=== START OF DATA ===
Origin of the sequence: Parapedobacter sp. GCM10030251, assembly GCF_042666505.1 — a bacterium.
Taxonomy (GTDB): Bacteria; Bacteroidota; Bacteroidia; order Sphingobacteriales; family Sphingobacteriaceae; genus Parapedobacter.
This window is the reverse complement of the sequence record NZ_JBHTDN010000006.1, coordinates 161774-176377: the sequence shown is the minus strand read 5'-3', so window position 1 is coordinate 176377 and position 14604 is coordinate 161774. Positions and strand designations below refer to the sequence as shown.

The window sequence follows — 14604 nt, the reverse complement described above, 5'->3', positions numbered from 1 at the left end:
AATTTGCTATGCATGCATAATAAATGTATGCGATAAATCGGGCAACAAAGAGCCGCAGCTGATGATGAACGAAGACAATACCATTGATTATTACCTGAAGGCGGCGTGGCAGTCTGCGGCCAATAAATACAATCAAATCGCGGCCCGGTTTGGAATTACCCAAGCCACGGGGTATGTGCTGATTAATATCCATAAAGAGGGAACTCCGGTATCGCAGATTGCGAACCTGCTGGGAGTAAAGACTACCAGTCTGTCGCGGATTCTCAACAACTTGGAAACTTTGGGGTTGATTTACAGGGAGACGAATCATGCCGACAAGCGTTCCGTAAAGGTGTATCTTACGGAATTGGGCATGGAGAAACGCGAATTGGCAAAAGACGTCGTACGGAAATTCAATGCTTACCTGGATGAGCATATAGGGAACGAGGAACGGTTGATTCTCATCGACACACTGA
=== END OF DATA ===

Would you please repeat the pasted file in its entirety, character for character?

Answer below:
Origin of the sequence: Parapedobacter sp. GCM10030251, assembly GCF_042666505.1 — a bacterium.
Taxonomy (GTDB): Bacteria; Bacteroidota; Bacteroidia; order Sphingobacteriales; family Sphingobacteriaceae; genus Parapedobacter.
This window is the reverse complement of the sequence record NZ_JBHTDN010000006.1, coordinates 161774-176377: the sequence shown is the minus strand read 5'-3', so window position 1 is coordinate 176377 and position 14604 is coordinate 161774. Positions and strand designations below refer to the sequence as shown.

The window sequence follows — 14604 nt, the reverse complement described above, 5'->3', positions numbered from 1 at the left end:
AATTTGCTATGCATGCATAATAAATGTATGCGATAAATCGGGCAACAAAGAGCCGCAGCTGATGATGAACGAAGACAATACCATTGATTATTACCTGAAGGCGGCGTGGCAGTCTGCGGCCAATAAATACAATCAAATCGCGGCCCGGTTTGGAATTACCCAAGCCACGGGGTATGTGCTGATTAATATCCATAAAGAGGGAACTCCGGTATCGCAGATTGCGAACCTGCTGGGAGTAAAGACTACCAGTCTGTCGCGGATTCTCAACAACTTGGAAACTTTGGGGTTGATTTACAGGGAGACGAATCATGCCGACAAGCGTTCCGTAAAGGTGTATCTTACGGAATTGGGCATGGAGAAACGCGAATTGGCAAAAGACGTCGTACGGAAATTCAATGCTTACCTGGATGAGCATATAGGGAACGAGGAACGGTTGATTCTCATCGACACACTGA